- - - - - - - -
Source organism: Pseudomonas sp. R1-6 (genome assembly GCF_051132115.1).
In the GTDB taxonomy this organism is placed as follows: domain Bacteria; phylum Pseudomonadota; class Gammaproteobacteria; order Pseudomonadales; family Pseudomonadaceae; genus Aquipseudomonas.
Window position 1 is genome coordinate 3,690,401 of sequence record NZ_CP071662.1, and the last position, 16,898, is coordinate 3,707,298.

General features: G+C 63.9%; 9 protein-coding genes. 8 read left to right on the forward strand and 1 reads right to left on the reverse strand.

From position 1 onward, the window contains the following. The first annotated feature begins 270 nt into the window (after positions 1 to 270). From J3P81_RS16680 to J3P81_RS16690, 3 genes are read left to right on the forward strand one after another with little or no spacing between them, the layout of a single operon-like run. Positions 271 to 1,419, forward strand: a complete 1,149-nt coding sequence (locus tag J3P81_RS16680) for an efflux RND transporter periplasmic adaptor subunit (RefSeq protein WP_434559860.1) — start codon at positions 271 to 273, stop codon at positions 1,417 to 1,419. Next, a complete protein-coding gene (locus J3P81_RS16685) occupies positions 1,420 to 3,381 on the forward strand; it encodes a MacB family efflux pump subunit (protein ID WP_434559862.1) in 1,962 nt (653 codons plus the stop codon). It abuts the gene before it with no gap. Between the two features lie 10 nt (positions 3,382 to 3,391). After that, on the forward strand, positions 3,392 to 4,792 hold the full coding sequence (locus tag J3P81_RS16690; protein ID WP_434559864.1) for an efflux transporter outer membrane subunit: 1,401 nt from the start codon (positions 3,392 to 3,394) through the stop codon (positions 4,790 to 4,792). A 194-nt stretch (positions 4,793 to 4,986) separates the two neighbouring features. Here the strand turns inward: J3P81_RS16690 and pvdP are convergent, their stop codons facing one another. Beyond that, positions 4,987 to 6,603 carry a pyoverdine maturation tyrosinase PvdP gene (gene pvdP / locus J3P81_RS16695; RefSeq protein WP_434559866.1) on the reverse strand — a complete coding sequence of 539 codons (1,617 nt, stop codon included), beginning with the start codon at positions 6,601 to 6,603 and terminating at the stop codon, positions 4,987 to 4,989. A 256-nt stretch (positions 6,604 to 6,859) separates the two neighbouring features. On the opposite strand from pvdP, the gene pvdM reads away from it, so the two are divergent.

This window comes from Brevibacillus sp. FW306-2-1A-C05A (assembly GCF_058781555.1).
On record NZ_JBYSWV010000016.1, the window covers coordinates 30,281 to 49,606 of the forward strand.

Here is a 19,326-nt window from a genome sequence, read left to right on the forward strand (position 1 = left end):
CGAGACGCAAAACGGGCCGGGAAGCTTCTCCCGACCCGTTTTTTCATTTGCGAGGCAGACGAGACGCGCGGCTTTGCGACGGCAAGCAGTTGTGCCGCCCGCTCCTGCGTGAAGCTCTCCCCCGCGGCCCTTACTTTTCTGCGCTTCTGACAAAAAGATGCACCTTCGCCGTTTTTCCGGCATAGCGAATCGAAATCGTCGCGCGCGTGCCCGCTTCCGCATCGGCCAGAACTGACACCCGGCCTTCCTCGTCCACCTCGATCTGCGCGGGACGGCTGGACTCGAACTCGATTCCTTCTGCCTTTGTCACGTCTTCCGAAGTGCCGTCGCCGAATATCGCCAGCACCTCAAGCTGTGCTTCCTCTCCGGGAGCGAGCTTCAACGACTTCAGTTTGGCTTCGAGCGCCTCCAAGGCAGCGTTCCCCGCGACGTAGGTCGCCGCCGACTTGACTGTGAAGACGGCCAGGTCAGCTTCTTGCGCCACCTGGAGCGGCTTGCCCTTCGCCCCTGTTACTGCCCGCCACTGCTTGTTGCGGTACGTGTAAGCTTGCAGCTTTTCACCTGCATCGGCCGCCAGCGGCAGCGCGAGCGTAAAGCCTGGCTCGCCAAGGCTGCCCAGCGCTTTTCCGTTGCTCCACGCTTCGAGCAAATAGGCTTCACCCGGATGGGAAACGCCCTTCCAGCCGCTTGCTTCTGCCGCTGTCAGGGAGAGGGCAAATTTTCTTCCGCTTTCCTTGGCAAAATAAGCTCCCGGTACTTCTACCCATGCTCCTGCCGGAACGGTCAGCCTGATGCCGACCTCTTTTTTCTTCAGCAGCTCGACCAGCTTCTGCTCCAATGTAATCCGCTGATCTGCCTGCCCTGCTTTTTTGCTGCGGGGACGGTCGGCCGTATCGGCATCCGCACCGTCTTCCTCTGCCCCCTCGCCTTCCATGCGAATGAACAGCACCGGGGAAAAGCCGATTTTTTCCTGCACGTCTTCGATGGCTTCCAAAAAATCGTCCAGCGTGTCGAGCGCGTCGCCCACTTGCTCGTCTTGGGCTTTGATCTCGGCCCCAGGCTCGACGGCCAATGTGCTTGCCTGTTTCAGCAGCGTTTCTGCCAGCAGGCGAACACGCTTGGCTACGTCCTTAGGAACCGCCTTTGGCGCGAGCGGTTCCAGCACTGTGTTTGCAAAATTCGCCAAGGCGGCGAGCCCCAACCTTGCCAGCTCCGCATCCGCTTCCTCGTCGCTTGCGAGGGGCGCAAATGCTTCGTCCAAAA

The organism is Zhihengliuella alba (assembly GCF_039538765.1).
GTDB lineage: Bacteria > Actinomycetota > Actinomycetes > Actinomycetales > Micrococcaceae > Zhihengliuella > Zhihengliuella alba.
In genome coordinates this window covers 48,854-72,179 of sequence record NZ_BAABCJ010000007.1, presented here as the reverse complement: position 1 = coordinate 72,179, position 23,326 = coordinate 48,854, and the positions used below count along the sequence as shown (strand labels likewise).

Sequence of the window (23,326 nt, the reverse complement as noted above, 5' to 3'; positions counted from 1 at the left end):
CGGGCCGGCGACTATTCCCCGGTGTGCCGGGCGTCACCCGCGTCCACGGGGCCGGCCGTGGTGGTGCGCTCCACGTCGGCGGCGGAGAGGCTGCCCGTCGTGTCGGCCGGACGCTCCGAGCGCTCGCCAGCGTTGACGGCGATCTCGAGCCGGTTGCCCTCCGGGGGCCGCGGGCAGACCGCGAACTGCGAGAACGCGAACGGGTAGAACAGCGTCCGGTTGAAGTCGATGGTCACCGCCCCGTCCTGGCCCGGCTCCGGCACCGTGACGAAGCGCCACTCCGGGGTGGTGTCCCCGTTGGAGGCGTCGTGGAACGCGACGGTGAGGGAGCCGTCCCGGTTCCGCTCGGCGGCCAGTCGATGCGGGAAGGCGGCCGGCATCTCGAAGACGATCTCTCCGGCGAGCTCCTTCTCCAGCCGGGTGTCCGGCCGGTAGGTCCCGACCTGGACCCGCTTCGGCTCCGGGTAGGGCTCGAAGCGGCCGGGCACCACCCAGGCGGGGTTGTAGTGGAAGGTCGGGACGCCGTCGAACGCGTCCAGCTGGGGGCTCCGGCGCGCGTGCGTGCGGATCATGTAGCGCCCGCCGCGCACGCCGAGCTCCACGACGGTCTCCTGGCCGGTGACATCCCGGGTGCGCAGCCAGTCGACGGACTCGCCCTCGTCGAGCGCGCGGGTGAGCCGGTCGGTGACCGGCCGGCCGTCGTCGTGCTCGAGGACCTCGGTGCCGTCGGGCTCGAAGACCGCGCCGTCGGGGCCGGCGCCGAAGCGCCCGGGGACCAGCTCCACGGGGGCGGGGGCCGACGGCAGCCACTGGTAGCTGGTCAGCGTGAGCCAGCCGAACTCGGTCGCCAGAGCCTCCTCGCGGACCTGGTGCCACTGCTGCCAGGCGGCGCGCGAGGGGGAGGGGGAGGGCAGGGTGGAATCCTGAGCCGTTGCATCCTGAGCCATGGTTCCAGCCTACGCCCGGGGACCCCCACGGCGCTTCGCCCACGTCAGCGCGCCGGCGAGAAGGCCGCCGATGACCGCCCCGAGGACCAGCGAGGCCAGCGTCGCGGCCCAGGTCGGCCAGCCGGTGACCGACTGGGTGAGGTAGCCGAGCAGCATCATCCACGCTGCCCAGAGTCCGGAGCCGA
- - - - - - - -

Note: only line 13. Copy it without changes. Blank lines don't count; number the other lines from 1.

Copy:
Sequence of the window (23,326 nt, the reverse complement as noted above, 5' to 3'; positions counted from 1 at the left end):